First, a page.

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from Qurneh, Egypt

Postcard of Headrest.
© National Museums Scotland


This wooden headrest with ebony and ivory inlays is among a number of grave goods placed in the rich burial of a woman and child at Qurneh in Egypt, sometime in the 17th Dynasty. It was found within the woman's coffin. She may have been a queen.

The headrest is made of three pieces, with the base and pillar octagonally faceted. The curved neck support is fitted to the base by a tenon. The pillar is decorated with ebony and ivory triangular inlays. Instead of pillows, ancient Egyptian beds had wooden headrests.

Wealthy people in ancient Egypt were buried with a range of objects to help them in the Afterlife. These included religious amulets, food and drink, furniture, games, clothes, jewels, and even miniature servants to do the work. The furniture buried with this woman included stools for sitting on and her headrest for use when lying down.

Record details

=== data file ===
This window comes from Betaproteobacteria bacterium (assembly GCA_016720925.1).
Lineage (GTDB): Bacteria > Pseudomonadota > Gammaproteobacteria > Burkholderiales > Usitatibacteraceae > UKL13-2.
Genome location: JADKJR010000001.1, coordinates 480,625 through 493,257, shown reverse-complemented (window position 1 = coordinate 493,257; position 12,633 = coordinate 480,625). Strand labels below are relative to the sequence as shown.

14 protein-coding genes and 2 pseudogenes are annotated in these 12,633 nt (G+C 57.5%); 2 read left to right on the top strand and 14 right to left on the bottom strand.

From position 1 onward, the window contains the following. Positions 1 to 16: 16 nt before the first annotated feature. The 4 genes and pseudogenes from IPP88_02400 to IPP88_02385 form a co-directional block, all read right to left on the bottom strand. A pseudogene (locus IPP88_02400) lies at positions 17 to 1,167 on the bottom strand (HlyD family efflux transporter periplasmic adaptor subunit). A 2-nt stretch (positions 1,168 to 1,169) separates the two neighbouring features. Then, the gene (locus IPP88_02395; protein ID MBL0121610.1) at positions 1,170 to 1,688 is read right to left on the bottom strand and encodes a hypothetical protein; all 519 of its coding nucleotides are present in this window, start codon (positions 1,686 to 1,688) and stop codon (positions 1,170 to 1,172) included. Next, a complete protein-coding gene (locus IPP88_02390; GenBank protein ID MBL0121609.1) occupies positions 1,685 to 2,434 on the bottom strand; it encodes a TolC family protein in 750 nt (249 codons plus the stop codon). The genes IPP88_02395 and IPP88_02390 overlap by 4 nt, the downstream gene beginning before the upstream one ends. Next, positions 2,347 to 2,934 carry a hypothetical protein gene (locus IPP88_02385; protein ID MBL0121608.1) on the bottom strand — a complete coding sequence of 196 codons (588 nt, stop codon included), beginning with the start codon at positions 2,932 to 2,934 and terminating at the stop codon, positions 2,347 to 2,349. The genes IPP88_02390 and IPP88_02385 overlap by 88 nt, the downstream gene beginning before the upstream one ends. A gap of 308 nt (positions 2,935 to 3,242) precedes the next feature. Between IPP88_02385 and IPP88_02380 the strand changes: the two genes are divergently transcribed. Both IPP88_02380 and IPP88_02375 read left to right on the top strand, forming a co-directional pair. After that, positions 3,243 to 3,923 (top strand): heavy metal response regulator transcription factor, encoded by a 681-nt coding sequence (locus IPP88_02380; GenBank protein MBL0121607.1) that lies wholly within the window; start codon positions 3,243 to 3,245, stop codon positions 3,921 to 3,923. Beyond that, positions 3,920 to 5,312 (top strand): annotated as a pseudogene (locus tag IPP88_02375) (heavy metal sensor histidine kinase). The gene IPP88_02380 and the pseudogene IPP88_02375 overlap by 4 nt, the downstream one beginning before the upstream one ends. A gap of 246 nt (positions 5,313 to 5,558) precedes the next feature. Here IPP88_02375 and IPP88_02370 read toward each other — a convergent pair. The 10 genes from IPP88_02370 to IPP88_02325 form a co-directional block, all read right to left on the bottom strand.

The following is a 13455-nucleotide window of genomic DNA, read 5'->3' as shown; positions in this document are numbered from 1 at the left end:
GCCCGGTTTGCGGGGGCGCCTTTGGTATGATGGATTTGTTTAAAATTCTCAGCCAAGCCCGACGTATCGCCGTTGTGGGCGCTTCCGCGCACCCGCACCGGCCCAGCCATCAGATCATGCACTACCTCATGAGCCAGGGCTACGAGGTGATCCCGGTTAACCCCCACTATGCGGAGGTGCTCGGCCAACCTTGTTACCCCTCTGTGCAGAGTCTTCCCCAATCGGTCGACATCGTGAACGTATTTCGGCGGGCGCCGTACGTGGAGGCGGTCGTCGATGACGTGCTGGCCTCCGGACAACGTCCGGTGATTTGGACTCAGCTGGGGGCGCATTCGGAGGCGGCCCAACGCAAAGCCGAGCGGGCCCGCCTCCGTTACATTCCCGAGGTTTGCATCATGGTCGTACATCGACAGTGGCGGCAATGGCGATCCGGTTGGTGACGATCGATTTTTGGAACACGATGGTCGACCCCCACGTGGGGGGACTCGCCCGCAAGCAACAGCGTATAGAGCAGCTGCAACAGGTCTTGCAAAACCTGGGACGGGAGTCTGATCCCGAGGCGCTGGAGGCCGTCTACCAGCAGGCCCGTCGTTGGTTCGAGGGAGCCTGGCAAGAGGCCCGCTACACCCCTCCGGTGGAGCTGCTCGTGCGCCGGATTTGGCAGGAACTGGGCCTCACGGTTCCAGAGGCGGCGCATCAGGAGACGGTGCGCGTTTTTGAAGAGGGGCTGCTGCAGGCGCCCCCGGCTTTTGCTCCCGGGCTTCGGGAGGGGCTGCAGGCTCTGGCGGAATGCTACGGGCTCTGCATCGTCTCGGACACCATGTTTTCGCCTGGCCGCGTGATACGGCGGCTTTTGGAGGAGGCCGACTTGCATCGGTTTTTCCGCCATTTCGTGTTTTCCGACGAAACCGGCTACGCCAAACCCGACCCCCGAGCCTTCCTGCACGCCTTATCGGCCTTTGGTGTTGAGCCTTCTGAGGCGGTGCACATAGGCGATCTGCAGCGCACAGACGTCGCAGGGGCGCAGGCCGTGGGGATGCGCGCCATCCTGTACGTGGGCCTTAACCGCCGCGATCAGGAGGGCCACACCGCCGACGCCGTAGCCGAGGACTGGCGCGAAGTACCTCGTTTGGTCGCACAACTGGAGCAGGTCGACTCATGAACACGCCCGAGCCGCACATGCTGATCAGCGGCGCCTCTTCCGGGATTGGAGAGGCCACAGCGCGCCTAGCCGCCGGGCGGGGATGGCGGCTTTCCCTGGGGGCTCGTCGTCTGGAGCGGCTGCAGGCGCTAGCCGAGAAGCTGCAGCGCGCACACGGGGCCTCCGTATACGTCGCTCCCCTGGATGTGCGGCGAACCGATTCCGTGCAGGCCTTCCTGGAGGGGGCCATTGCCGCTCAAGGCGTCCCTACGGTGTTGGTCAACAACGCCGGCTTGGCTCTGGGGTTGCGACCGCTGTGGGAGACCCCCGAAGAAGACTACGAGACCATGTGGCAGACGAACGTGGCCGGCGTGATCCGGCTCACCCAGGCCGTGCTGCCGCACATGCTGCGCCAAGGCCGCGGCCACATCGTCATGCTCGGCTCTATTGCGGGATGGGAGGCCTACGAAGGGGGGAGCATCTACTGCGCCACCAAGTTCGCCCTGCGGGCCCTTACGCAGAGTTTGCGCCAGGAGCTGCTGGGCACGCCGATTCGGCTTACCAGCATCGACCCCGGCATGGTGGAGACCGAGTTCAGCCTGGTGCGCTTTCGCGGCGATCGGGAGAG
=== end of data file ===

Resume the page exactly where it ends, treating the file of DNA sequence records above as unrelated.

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Online ID: 000-180-001-479-C
Image Rights Holder: National Museums Scotland
Project: 0504: National Museums Scotland Part 2
Project description | View all records in project
Ref: National Museums Scotland  A.1909.527.3
Date: 17th Dynasty
2nd Intermediate Period: 17th Dynasty (around 1641 to 1539 BC)
Dimensions: 140 mm H x 305 mm L
What: Head rest
Subject: Furniture
Who: Professor W.M. Flinders Petrie (Excavator)
Where: Ancient Egypt, Qurneh
Description: Tripartite head rest in dark brown wood with the base and pillar octagonally faceted: Ancient Egyptian, excavated at Qurneh, 17th Dynasty
  • Petrie, W. M. Flinders. Qurneh. London: School of Archaeology in Egypt, 1909. 
  • Qurneh / by W.M. Flinders Petrie. London, B.S.A.E. & B. Quaritch, 1909, 6 - 10 
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